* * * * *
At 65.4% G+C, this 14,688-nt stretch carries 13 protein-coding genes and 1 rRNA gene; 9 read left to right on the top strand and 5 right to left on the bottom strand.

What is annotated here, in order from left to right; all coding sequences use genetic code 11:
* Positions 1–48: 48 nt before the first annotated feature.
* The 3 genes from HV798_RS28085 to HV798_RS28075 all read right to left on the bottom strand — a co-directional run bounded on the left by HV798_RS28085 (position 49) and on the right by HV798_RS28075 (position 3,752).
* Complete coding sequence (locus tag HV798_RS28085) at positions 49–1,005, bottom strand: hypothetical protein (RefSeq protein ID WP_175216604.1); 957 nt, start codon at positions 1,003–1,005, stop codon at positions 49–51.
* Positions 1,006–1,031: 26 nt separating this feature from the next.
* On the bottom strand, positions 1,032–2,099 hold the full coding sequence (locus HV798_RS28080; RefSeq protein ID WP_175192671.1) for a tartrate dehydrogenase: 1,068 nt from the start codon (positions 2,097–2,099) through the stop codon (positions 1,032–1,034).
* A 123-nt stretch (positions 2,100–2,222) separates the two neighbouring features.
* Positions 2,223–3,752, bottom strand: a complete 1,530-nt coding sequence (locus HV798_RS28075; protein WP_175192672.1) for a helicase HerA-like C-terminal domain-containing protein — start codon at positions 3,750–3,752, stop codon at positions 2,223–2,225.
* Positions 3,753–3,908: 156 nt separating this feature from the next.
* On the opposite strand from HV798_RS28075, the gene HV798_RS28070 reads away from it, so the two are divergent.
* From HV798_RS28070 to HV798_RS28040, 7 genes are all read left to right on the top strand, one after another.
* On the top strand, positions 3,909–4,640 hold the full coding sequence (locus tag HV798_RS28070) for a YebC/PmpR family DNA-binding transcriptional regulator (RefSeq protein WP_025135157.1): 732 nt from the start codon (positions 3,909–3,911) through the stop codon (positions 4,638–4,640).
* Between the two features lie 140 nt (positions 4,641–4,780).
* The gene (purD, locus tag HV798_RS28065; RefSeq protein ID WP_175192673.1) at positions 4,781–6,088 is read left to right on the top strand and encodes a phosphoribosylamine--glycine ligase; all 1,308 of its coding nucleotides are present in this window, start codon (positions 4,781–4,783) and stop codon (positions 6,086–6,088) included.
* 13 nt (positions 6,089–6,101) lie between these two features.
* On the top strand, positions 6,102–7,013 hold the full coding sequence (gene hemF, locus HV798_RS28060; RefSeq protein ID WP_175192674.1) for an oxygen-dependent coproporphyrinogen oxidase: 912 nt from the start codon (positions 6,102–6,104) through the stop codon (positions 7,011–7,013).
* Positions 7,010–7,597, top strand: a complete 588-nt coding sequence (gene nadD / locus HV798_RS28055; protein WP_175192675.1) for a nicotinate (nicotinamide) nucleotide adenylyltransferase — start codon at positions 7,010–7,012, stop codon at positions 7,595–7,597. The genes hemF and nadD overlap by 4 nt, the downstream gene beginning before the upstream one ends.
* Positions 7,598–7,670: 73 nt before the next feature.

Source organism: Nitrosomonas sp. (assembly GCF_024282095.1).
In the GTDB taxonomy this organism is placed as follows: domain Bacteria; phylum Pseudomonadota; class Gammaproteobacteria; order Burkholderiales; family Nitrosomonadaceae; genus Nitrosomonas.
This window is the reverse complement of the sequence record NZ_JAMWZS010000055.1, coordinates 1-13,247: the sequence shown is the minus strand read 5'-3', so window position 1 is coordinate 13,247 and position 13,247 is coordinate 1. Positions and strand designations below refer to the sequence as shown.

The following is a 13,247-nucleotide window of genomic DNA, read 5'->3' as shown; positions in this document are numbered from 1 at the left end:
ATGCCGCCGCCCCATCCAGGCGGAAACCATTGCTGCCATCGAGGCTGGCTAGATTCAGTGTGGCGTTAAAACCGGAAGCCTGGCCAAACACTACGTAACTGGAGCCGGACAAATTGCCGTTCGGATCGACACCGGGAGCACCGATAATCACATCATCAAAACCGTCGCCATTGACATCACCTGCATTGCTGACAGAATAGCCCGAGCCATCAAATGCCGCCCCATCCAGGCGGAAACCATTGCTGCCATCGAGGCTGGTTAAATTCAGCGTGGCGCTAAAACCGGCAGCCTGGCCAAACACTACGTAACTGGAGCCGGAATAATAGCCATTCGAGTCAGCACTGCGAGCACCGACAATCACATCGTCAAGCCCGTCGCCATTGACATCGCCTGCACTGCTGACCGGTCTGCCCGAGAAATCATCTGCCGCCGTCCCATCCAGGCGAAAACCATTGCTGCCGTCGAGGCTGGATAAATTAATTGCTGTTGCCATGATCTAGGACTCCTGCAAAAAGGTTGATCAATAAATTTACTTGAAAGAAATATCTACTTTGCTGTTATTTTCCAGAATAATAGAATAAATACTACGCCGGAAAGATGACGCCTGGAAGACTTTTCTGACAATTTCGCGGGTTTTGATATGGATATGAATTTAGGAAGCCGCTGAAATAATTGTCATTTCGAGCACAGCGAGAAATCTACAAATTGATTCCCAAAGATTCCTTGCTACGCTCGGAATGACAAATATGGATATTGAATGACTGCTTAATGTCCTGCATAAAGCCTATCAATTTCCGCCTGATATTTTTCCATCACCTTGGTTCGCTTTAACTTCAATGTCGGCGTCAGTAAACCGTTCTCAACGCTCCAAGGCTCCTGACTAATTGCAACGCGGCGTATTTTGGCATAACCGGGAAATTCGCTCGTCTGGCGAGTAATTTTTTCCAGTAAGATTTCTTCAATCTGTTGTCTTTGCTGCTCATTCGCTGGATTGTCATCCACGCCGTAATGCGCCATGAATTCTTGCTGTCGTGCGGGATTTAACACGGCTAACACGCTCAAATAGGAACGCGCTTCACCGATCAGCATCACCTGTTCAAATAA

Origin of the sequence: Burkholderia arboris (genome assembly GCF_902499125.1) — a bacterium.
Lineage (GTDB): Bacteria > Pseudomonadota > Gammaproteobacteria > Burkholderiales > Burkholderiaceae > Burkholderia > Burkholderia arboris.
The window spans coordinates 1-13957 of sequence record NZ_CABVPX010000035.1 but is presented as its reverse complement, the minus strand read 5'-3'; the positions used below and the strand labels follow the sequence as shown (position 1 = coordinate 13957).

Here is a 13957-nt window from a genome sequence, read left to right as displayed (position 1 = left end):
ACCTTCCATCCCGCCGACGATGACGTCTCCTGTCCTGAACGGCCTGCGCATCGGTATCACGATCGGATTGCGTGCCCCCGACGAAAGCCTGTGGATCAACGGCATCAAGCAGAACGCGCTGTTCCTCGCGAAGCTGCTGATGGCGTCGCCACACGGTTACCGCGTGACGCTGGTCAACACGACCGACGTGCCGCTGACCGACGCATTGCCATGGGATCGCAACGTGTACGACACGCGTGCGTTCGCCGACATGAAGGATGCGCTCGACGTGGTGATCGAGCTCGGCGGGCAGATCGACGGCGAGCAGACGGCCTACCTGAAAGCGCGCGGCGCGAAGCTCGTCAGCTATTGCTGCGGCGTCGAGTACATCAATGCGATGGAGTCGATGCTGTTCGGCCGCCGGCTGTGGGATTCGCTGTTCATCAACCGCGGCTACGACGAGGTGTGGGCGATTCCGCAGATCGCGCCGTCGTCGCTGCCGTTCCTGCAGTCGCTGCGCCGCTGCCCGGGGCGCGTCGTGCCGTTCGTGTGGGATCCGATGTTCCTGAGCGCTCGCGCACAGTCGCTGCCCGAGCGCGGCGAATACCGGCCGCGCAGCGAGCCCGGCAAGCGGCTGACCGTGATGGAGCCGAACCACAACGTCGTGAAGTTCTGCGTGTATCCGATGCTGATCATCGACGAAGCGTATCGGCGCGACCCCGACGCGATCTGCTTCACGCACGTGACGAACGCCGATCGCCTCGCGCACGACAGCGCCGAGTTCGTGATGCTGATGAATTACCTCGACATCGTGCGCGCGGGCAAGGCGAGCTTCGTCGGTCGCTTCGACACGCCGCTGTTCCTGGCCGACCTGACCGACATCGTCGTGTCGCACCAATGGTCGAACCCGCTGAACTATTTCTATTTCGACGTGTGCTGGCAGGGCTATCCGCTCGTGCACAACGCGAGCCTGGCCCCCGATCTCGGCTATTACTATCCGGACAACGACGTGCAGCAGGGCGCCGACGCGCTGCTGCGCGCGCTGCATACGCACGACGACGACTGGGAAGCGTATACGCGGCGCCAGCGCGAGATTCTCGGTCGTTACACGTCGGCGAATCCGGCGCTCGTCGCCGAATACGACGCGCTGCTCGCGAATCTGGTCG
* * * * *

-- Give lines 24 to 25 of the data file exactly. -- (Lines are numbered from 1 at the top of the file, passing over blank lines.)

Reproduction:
ATGCCGCCGCCCCATCCAGGCGGAAACCATTGCTGCCATCGAGGCTGGCTAGATTCAGTGTGGCGTTAAAACCGGAAGCCTGGCCAAACACTACGTAACTGGAGCCGGACAAATTGCCGTTCGGATCGACACCGGGAGCACCGATAATCACATCATCAAAACCGTCGCCATTGACATCACCTGCATTGCTGACAGAATAGCCCGAGCCATCAAATGCCGCCCCATCCAGGCGGAAACCATTGCTGCCATCGAGGCTGGTTAAATTCAGCGTGGCGCTAAAACCGGCAGCCTGGCCAAACACTACGTAACTGGAGCCGGAATAATAGCCATTCGAGTCAGCACTGCGAGCACCGACAATCACATCGTCAAGCCCGTCGCCATTGACATCGCCTGCACTGCTGACCGGTCTGCCCGAGAAATCATCTGCCGCCGTCCCATCCAGGCGAAAACCATTGCTGCCGTCGAGGCTGGATAAATTAATTGCTGTTGCCATGATCTAGGACTCCTGCAAAAAGGTTGATCAATAAATTTACTTGAAAGAAATATCTACTTTGCTGTTATTTTCCAGAATAATAGAATAAATACTACGCCGGAAAGATGACGCCTGGAAGACTTTTCTGACAATTTCGCGGGTTTTGATATGGATATGAATTTAGGAAGCCGCTGAAATAATTGTCATTTCGAGCACAGCGAGAAATCTACAAATTGATTCCCAAAGATTCCTTGCTACGCTCGGAATGACAAATATGGATATTGAATGACTGCTTAATGTCCTGCATAAAGCCTATCAATTTCCGCCTGATATTTTTCCATCACCTTGGTTCGCTTTAACTTCAATGTCGGCGTCAGTAAACCGTTCTCAACGCTCCAAGGCTCCTGACTAATTGCAACGCGGCGTATTTTGGCATAACCGGGAAATTCGCTCGTCTGGCGAGTAATTTTTTCCAGTAAGATTTCTTCAATCTGTTGTCTTTGCTGCTCATTCGCTGGATTGTCATCCACGCCGTAATGCGCCATGAATTCTTGCTGTCGTGCGGGATTTAACACGGCTAACACGCTCAAATAGGAACGCGCTTCACCGATCAGCATCACCTGTTCAAATAA

Origin of the sequence: Burkholderia arboris (genome assembly GCF_902499125.1) — a bacterium.